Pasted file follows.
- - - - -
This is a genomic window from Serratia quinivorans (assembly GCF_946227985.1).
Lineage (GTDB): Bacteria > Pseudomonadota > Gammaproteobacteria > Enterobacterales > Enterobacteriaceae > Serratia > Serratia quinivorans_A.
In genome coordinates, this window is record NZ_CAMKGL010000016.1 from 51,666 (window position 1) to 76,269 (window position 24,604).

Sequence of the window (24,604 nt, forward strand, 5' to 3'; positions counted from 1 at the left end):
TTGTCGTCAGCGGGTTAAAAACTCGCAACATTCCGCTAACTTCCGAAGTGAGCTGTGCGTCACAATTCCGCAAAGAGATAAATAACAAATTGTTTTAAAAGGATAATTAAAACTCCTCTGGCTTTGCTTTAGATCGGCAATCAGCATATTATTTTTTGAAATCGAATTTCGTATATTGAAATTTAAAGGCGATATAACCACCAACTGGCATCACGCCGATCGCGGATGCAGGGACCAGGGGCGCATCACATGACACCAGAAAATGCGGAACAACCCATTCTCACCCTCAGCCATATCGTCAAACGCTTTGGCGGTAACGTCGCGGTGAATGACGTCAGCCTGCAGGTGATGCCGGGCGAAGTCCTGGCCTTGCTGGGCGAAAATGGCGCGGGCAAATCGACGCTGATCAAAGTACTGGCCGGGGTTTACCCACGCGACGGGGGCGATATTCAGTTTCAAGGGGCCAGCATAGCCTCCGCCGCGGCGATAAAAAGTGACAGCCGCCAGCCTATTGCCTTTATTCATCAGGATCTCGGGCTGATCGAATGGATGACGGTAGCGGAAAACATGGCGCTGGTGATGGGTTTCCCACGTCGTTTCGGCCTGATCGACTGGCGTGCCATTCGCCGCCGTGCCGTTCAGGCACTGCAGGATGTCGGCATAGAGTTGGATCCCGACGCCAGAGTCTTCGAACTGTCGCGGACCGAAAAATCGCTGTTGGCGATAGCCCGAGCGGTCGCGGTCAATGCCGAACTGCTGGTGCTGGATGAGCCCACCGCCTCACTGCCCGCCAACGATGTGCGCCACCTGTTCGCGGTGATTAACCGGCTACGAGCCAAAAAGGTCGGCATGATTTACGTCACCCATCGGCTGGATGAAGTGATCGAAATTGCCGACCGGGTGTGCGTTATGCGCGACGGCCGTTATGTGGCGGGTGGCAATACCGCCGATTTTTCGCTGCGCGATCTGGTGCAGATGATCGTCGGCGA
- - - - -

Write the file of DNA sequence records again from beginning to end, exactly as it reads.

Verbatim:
This is a genomic window from Serratia quinivorans (assembly GCF_946227985.1).
Lineage (GTDB): Bacteria > Pseudomonadota > Gammaproteobacteria > Enterobacterales > Enterobacteriaceae > Serratia > Serratia quinivorans_A.
In genome coordinates, this window is record NZ_CAMKGL010000016.1 from 51,666 (window position 1) to 76,269 (window position 24,604).

Sequence of the window (24,604 nt, forward strand, 5' to 3'; positions counted from 1 at the left end):
TTGTCGTCAGCGGGTTAAAAACTCGCAACATTCCGCTAACTTCCGAAGTGAGCTGTGCGTCACAATTCCGCAAAGAGATAAATAACAAATTGTTTTAAAAGGATAATTAAAACTCCTCTGGCTTTGCTTTAGATCGGCAATCAGCATATTATTTTTTGAAATCGAATTTCGTATATTGAAATTTAAAGGCGATATAACCACCAACTGGCATCACGCCGATCGCGGATGCAGGGACCAGGGGCGCATCACATGACACCAGAAAATGCGGAACAACCCATTCTCACCCTCAGCCATATCGTCAAACGCTTTGGCGGTAACGTCGCGGTGAATGACGTCAGCCTGCAGGTGATGCCGGGCGAAGTCCTGGCCTTGCTGGGCGAAAATGGCGCGGGCAAATCGACGCTGATCAAAGTACTGGCCGGGGTTTACCCACGCGACGGGGGCGATATTCAGTTTCAAGGGGCCAGCATAGCCTCCGCCGCGGCGATAAAAAGTGACAGCCGCCAGCCTATTGCCTTTATTCATCAGGATCTCGGGCTGATCGAATGGATGACGGTAGCGGAAAACATGGCGCTGGTGATGGGTTTCCCACGTCGTTTCGGCCTGATCGACTGGCGTGCCATTCGCCGCCGTGCCGTTCAGGCACTGCAGGATGTCGGCATAGAGTTGGATCCCGACGCCAGAGTCTTCGAACTGTCGCGGACCGAAAAATCGCTGTTGGCGATAGCCCGAGCGGTCGCGGTCAATGCCGAACTGCTGGTGCTGGATGAGCCCACCGCCTCACTGCCCGCCAACGATGTGCGCCACCTGTTCGCGGTGATTAACCGGCTACGAGCCAAAAAGGTCGGCATGATTTACGTCACCCATCGGCTGGATGAAGTGATCGAAATTGCCGACCGGGTGTGCGTTATGCGCGACGGCCGTTATGTGGCGGGTGGCAATACCGCCGATTTTTCGCTGCGCGATCTGGTGCAGATGATCGTCGGCGA